Implementation of a comprehensive intervention for patients at high risk of cardiovascular disease in rural China: A pragmatic cluster randomized controlled trial

PLoS One. 2017 Aug 16;12(8):e0183169. doi: 10.1371/journal.pone.0183169. eCollection 2017.


Objective: This study aims to assess whether a standard intervention package of cardiovascular disease (CVD) care was being delivered effectively, and if it was associated with improved lifestyle and biomedical indicators.

Methods: In rural China, we implemented a pragmatic cluster randomized controlled trial for 12 months, randomized at the township hospital level, and compared with usual care. Intervention case management guideline, training and performance monitoring meeting and patient support activities were designed to fit within the job description of family doctors in the township hospitals and comprised: 1) prescription of a standardised package of medicines targeted at those with hypertension or diabetes; 2) advice about specific lifestyle interventions; and 3) advice about medication adherence. Participants were 50-74 years old, had hypertension and CVD risk scores >20% or diabetes, but were excluded if a history of severe CVD events. We also randomly selected 100 participants from six selected clusters per arm as a panel to collect intermediate biomedical indicators over time.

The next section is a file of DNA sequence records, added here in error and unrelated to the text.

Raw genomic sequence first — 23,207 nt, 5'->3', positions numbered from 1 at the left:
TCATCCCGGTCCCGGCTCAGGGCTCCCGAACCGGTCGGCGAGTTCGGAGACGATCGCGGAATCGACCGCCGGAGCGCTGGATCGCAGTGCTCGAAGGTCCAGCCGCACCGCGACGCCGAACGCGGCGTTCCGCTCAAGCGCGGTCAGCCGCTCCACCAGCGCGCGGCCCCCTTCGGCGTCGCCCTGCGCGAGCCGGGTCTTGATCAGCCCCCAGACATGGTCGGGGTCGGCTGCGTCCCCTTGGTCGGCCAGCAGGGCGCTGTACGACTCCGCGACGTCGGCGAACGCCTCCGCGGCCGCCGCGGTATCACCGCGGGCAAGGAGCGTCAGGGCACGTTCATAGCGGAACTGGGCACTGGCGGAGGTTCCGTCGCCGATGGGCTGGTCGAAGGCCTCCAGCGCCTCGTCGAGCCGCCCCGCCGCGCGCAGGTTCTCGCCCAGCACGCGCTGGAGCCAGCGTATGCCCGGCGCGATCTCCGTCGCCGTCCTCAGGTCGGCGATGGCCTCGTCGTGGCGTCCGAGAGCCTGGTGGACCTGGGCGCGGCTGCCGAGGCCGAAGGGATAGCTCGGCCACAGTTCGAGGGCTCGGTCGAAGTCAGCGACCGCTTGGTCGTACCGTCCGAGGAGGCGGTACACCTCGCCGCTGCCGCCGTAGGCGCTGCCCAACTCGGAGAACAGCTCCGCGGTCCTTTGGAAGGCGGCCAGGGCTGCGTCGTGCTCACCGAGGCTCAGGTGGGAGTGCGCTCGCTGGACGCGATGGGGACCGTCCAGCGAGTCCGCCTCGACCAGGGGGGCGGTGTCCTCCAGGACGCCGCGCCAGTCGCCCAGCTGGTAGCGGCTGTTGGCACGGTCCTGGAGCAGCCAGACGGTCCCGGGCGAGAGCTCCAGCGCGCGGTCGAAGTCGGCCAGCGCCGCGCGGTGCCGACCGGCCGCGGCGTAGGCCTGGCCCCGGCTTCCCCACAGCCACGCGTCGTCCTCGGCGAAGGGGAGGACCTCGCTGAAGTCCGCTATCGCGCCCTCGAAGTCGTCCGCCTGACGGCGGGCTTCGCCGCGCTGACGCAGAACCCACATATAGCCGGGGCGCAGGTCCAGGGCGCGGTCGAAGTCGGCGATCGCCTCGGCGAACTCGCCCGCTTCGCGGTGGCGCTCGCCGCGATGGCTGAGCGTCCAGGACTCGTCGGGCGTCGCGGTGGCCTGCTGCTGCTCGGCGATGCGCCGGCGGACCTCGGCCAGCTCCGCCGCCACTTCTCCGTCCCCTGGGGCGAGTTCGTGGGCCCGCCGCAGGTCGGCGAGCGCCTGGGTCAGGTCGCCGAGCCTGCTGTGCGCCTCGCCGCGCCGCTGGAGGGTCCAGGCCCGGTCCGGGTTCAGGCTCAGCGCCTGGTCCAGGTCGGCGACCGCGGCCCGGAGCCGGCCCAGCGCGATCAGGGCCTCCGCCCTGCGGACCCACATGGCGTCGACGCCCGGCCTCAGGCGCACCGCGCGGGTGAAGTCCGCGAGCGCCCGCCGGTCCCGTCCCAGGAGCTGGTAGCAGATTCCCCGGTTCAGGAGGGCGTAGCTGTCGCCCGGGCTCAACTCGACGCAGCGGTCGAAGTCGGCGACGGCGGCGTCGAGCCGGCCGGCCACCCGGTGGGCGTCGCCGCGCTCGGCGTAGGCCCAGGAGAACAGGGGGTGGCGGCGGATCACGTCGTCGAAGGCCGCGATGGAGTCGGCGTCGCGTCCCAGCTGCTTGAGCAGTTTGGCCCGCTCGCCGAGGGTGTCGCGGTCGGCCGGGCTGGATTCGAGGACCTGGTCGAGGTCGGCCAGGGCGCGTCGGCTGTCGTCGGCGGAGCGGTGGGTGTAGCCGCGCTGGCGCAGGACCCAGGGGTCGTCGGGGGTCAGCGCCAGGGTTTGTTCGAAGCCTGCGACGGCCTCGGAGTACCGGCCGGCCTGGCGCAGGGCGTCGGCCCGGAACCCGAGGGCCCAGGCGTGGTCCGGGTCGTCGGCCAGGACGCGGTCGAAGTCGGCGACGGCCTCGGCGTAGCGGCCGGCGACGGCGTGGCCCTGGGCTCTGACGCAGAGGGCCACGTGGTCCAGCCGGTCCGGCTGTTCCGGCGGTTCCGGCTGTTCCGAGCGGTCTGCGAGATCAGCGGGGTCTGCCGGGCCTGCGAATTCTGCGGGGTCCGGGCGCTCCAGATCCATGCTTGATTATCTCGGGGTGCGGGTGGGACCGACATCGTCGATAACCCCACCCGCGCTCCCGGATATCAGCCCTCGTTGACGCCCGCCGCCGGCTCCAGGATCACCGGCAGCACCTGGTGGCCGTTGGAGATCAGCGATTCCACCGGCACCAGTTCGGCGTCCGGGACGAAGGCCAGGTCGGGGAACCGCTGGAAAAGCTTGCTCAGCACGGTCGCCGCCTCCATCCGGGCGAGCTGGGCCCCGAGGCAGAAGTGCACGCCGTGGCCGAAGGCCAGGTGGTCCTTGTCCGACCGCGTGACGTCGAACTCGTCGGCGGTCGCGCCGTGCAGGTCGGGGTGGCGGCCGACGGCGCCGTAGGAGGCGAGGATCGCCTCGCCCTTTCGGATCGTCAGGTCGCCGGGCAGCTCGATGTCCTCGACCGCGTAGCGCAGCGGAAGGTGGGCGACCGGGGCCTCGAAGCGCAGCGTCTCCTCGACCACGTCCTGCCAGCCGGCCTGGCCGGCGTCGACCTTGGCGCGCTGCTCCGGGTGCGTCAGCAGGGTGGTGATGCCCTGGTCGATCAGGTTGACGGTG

Results: A total of 28,130 participants, in 33 intervention and 34 control township hospitals, were recruited. Compared with the control arm, participants in the intervention arm had substantially improved prescribing rates of anti-hypertensives, statins and aspirin (P<0.001), and had higher medication taking rates of aspirin and statins (P<0.001). Mean systolic and diastolic blood pressures were similar across both arms (0.15 mmHg, P = 0.79, and 0.52 mmHg, P = 0.05, respectively). In the panel, (950) rates of smoking (OR = 0.23, P = 0.02) and salt intake (OR = 2.85, P = 0.03) were significantly reduced in the intervention versus control arms, but there were no statistically significant improvement over the 12 month follow-up period in biomedical indicators (P>0.05).

Conclusion: Implementation of the package by family doctors was feasible and improved prescribing and some lifestyle changes. Additional measures such as reducing medication costs and patient education are required.

Trial registration: Current Controlled Trials ISRCTN58988083.

Publication types

  • Randomized Controlled Trial

MeSH terms

  • Aged
  • Antihypertensive Agents / therapeutic use
  • Blood Pressure / drug effects
  • Cardiovascular Diseases / drug therapy*
  • Cardiovascular Diseases / prevention & control
  • China
  • Diabetes Mellitus / drug therapy
  • Diabetes Mellitus / prevention & control
  • Female
  • Humans
  • Hypertension / drug therapy
  • Hypertension / prevention & control
  • Male
  • Medication Adherence
  • Middle Aged


  • Antihypertensive Agents

Grant support

This study was partly funded by COMDIS-HSD, a research consortium funded by UK aid from the UK government: however, the views expressed do not necessarily reflect the UK government’s official policies. The study also received funding from Zhejiang Provincial Government, China through the Zhejiang Centre for Disease Control and Prevention (CDC) and the Dalla Lana School of Public Health at the University of Toronto. The funders had no role in research design, data collection, interpretation of the data, writing or submitting the manuscript.